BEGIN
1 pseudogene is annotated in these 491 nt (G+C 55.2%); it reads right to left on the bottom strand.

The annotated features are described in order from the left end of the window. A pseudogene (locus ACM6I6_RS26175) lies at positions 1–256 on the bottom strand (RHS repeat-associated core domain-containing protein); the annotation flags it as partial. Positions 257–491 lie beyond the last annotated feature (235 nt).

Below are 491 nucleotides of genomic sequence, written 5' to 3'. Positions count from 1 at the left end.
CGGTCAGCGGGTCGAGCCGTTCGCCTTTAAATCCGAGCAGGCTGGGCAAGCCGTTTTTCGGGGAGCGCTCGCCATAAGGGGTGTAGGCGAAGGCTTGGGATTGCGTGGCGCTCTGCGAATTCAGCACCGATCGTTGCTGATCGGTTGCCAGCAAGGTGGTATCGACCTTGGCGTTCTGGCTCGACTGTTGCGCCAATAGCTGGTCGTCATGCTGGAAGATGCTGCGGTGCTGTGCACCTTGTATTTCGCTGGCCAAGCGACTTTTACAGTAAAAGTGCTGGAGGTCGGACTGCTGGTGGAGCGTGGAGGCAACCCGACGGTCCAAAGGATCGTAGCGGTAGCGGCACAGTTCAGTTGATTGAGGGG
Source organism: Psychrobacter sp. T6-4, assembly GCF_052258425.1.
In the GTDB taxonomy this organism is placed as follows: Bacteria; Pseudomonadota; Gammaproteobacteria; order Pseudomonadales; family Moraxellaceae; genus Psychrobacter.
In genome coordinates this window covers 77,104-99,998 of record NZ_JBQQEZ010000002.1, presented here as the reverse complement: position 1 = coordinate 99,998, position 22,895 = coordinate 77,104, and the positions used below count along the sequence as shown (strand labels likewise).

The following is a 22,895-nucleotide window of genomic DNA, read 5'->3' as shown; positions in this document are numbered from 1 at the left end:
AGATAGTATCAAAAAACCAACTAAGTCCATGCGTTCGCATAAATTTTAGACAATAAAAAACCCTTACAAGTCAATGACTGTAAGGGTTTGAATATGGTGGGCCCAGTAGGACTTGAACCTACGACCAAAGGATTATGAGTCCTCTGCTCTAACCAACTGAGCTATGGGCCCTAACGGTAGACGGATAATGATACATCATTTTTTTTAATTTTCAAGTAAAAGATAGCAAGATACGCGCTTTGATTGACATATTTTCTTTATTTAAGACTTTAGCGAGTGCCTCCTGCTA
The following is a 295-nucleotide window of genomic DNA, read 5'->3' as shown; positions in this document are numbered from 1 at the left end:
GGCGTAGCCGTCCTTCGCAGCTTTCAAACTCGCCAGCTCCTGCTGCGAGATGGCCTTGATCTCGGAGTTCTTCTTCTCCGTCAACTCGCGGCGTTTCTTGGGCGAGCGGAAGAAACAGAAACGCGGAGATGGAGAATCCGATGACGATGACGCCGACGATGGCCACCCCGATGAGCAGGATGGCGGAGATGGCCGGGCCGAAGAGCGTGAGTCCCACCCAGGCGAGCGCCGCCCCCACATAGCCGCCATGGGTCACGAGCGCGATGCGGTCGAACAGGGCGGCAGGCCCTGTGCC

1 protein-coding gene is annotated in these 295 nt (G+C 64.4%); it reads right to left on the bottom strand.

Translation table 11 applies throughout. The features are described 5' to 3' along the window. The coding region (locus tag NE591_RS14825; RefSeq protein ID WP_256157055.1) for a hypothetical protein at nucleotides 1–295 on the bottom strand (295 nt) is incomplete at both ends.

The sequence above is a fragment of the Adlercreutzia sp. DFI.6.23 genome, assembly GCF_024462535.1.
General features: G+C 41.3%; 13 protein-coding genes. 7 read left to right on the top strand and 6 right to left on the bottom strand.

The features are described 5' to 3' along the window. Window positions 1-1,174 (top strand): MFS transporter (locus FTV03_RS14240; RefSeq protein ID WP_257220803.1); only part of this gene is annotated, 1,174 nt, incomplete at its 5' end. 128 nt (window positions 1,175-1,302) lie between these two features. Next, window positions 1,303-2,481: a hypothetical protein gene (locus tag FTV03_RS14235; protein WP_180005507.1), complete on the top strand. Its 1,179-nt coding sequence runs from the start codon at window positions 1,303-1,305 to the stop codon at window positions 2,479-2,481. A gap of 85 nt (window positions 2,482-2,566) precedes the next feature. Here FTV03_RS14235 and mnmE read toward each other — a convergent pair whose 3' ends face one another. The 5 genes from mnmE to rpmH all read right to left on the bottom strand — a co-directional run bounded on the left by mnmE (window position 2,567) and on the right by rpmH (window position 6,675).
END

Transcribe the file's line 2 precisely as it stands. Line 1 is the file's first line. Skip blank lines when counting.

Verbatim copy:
The annotated features are described in order from the left end of the window. A pseudogene (locus ACM6I6_RS26175) lies at positions 1–256 on the bottom strand (RHS repeat-associated core domain-containing protein); the annotation flags it as partial. Positions 257–491 lie beyond the last annotated feature (235 nt).